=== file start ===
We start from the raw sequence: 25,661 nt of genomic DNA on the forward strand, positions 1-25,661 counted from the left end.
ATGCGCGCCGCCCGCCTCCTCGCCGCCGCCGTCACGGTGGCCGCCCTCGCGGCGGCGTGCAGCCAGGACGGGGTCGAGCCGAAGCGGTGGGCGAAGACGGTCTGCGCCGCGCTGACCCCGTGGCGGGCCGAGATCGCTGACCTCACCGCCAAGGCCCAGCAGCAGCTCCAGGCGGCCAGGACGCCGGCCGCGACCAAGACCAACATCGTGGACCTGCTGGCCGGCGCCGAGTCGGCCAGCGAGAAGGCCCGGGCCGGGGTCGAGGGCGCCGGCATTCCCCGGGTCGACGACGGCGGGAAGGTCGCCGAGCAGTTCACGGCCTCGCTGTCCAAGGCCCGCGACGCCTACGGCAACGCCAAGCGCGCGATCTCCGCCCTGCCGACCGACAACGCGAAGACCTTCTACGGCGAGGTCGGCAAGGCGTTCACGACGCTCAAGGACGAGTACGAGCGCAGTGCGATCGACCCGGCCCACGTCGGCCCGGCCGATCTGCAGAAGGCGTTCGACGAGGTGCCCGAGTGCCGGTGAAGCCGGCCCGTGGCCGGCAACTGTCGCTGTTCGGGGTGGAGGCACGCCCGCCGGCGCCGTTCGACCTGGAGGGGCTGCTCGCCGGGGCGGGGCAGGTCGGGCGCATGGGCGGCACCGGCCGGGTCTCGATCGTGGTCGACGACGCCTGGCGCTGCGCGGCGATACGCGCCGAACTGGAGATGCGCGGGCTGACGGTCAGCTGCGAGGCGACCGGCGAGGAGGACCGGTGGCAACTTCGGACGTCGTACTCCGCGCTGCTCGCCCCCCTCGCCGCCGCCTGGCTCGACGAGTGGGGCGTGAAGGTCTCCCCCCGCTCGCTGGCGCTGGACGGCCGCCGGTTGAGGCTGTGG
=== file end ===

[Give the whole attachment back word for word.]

We start from the raw sequence: 25,661 nt of genomic DNA on the forward strand, positions 1-25,661 counted from the left end.
ATGCGCGCCGCCCGCCTCCTCGCCGCCGCCGTCACGGTGGCCGCCCTCGCGGCGGCGTGCAGCCAGGACGGGGTCGAGCCGAAGCGGTGGGCGAAGACGGTCTGCGCCGCGCTGACCCCGTGGCGGGCCGAGATCGCTGACCTCACCGCCAAGGCCCAGCAGCAGCTCCAGGCGGCCAGGACGCCGGCCGCGACCAAGACCAACATCGTGGACCTGCTGGCCGGCGCCGAGTCGGCCAGCGAGAAGGCCCGGGCCGGGGTCGAGGGCGCCGGCATTCCCCGGGTCGACGACGGCGGGAAGGTCGCCGAGCAGTTCACGGCCTCGCTGTCCAAGGCCCGCGACGCCTACGGCAACGCCAAGCGCGCGATCTCCGCCCTGCCGACCGACAACGCGAAGACCTTCTACGGCGAGGTCGGCAAGGCGTTCACGACGCTCAAGGACGAGTACGAGCGCAGTGCGATCGACCCGGCCCACGTCGGCCCGGCCGATCTGCAGAAGGCGTTCGACGAGGTGCCCGAGTGCCGGTGAAGCCGGCCCGTGGCCGGCAACTGTCGCTGTTCGGGGTGGAGGCACGCCCGCCGGCGCCGTTCGACCTGGAGGGGCTGCTCGCCGGGGCGGGGCAGGTCGGGCGCATGGGCGGCACCGGCCGGGTCTCGATCGTGGTCGACGACGCCTGGCGCTGCGCGGCGATACGCGCCGAACTGGAGATGCGCGGGCTGACGGTCAGCTGCGAGGCGACCGGCGAGGAGGACCGGTGGCAACTTCGGACGTCGTACTCCGCGCTGCTCGCCCCCCTCGCCGCCGCCTGGCTCGACGAGTGGGGCGTGAAGGTCTCCCCCCGCTCGCTGGCGCTGGACGGCCGCCGGTTGAGGCTGTGG